2. No equipment or location required: To do Russian twists all you need is your body and a place to sit. This makes Russian twists a time-friendly and budget-friendly exercise.
  3. Can help with losing weight: The number of calories burned with Russian twists is not that impressive but likely more than many of your daily activities. In turn, you can say this exercise can help you lose weight although you may need positive changes in other areas too.
  4. May prevent back pain: Growing and strengthening your core muscles with Russian twists can reduce your risk of back pain (1, 2). If you already have issues in this area you likely want to play it safe and stay away from Russian twists.

Russian twists are not always the number one exercise option for these benefits but they can help to at least some extent.

This could make it worth implementing this exercise into your core workout routine.

Potential risks

While Russian twists can be good for people who can handle them, it is also worth mentioning that some individuals will find them painful for their backs and necks.

If you have issues in these areas, you likely want to stick to anti-rotational oblique exercises like Pallof presses for now.

As your core muscles get stronger over time, you could potentially consider more dynamic oblique exercises like Russian twists again.

Even if you don’t have issues in your back or neck, you want to be careful when doing Russian twists and avoid twisting too far.

Russian twist alternatives

At this point, you may conclude that Russian twists are not for you or that you at least want to know what other options there are.

Some Russian twist alternatives include:

  • Pallof presses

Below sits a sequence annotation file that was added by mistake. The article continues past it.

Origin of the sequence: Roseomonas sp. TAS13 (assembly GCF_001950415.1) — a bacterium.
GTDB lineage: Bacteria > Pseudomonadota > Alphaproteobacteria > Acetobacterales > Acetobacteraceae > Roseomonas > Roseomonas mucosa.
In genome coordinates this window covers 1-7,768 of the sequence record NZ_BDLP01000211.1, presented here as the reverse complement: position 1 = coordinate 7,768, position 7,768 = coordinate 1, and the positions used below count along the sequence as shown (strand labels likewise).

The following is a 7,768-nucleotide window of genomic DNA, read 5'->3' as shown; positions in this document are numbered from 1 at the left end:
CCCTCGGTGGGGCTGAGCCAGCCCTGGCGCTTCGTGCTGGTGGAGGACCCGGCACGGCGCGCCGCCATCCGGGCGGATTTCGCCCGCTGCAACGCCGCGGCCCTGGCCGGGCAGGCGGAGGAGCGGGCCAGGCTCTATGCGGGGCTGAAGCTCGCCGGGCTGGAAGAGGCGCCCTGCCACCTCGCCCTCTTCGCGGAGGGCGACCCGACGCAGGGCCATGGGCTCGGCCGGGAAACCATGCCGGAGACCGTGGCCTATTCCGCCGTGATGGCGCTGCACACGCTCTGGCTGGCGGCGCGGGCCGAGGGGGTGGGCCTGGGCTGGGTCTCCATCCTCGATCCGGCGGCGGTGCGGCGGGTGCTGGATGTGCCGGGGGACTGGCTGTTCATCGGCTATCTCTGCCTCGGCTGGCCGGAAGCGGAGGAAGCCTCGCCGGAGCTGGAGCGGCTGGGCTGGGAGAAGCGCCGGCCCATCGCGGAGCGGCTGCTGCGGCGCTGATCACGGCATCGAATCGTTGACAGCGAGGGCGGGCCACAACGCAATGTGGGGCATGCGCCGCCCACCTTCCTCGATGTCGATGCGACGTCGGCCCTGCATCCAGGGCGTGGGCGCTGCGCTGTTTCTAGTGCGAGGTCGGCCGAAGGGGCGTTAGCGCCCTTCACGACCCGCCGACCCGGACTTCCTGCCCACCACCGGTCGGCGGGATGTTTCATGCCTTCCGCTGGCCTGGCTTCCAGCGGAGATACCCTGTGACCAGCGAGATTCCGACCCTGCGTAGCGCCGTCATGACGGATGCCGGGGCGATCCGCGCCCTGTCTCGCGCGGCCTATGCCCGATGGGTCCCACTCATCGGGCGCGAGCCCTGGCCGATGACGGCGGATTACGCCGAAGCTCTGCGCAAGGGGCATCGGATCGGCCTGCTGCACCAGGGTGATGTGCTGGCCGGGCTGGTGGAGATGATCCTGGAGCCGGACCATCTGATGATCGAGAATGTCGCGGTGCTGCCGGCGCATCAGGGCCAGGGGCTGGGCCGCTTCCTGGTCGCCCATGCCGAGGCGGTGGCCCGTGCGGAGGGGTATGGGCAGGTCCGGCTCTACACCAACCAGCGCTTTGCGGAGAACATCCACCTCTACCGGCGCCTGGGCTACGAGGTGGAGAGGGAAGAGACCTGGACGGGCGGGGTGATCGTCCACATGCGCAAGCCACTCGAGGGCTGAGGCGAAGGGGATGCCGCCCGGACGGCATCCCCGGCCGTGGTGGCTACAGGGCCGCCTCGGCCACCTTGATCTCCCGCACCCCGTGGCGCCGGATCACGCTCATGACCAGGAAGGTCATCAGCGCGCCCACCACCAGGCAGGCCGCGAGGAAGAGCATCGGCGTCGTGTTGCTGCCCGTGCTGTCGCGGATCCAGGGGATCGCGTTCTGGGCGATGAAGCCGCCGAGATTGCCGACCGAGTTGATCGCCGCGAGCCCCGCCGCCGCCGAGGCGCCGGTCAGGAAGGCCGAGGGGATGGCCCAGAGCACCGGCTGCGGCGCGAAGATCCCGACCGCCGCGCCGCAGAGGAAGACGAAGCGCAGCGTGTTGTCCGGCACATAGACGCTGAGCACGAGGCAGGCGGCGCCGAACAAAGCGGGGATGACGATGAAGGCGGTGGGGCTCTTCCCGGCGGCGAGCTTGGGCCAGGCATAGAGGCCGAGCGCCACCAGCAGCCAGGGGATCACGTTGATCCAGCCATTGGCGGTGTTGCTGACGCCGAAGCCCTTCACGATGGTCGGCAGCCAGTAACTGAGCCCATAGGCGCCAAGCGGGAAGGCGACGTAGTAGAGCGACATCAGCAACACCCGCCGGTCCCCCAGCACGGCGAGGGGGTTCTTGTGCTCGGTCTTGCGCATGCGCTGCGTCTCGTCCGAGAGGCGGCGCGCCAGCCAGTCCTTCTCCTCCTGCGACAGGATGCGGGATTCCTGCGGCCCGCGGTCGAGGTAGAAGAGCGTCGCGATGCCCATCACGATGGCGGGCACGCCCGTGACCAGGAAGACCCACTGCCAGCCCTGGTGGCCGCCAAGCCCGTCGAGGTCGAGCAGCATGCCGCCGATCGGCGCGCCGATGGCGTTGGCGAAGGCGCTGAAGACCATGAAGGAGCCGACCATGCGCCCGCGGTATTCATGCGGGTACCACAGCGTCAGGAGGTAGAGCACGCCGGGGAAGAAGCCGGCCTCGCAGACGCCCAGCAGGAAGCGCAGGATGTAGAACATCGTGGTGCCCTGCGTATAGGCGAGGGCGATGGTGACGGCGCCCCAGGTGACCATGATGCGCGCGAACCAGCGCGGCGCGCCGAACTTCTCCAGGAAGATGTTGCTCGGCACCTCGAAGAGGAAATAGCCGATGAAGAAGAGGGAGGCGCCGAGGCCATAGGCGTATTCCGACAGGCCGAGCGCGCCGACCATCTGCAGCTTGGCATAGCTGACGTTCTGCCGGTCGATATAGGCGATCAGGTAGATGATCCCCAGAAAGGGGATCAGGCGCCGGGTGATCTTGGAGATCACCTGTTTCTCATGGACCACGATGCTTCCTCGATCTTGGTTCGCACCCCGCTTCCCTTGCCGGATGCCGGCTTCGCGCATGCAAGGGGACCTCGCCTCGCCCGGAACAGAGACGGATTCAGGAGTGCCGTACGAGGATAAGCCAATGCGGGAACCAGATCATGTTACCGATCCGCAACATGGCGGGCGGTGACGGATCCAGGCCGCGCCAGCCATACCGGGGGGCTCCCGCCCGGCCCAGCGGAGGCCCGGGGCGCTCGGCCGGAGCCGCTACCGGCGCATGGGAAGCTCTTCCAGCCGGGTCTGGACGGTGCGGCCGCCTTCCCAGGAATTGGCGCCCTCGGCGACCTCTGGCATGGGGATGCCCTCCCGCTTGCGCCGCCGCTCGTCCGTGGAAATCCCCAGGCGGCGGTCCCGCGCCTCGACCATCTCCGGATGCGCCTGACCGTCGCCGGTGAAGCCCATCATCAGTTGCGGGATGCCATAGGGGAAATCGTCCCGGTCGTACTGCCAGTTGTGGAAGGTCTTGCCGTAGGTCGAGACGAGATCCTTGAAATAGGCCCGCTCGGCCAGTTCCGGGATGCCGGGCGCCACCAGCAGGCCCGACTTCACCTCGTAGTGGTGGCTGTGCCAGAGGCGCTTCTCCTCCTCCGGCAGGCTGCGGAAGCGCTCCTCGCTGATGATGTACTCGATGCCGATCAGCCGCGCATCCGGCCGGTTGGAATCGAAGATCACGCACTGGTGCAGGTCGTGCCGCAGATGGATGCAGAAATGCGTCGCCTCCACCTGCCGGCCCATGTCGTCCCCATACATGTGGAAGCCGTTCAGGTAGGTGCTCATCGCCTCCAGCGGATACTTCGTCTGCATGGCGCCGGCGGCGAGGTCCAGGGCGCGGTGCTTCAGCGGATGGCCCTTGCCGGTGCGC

• Lying leg raise twists
  • Bicycle crunches
  • Side planks
  • Sideways leg raises on the captain’s chair
  • Ab wheel V-rolls
  • Side bends
  • Cable upper body rotations

To work your oblique muscles responsible for upper body rotation without actually rotating your upper body, the Pallof press and ab wheel V-rolls are your main options.

Besides that, you may also like these other Russian twist alternatives to work different core muscles.

Is the Russian twist a good exercise?

The Russian twist can be a good exercise for people who want to work specific oblique and ab muscles at the same time and have bodies that are strong enough for this movement.

If you are more experienced when it comes to core workouts, you may need to hold extra weight to see optimal results.

That aside, it is worth mentioning that some people will find Russian twists uncomfortable on their spines and necks.

If you are in this category, you likely want to do exercises like the Pallof press that tend to be more comfortable in these areas.

Additionally, there are ways to work your oblique muscles responsible for upper body rotation without as much isometric ab muscle engagement. You may prefer this over Russian twists.


What do Russian twists do to your stomach?

Russian twists will mainly make certain muscles around your stomach bigger and stronger. You should not really expect anything from this exercise in terms of stomach fat loss.

Why do some people say Russian twists are bad?

Some people say Russian twists are bad because a good amount of people find the twisting involved in the exercise uncomfortable on their spines.

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Matt Claes founded Weight Loss Made Practical to help people get in shape and stay there after losing 37 pounds and learning the best of the best about weight loss, health, and longevity for over 4 years. Over these years he has become an expert in nutrition, exercise, and other physical health aspects.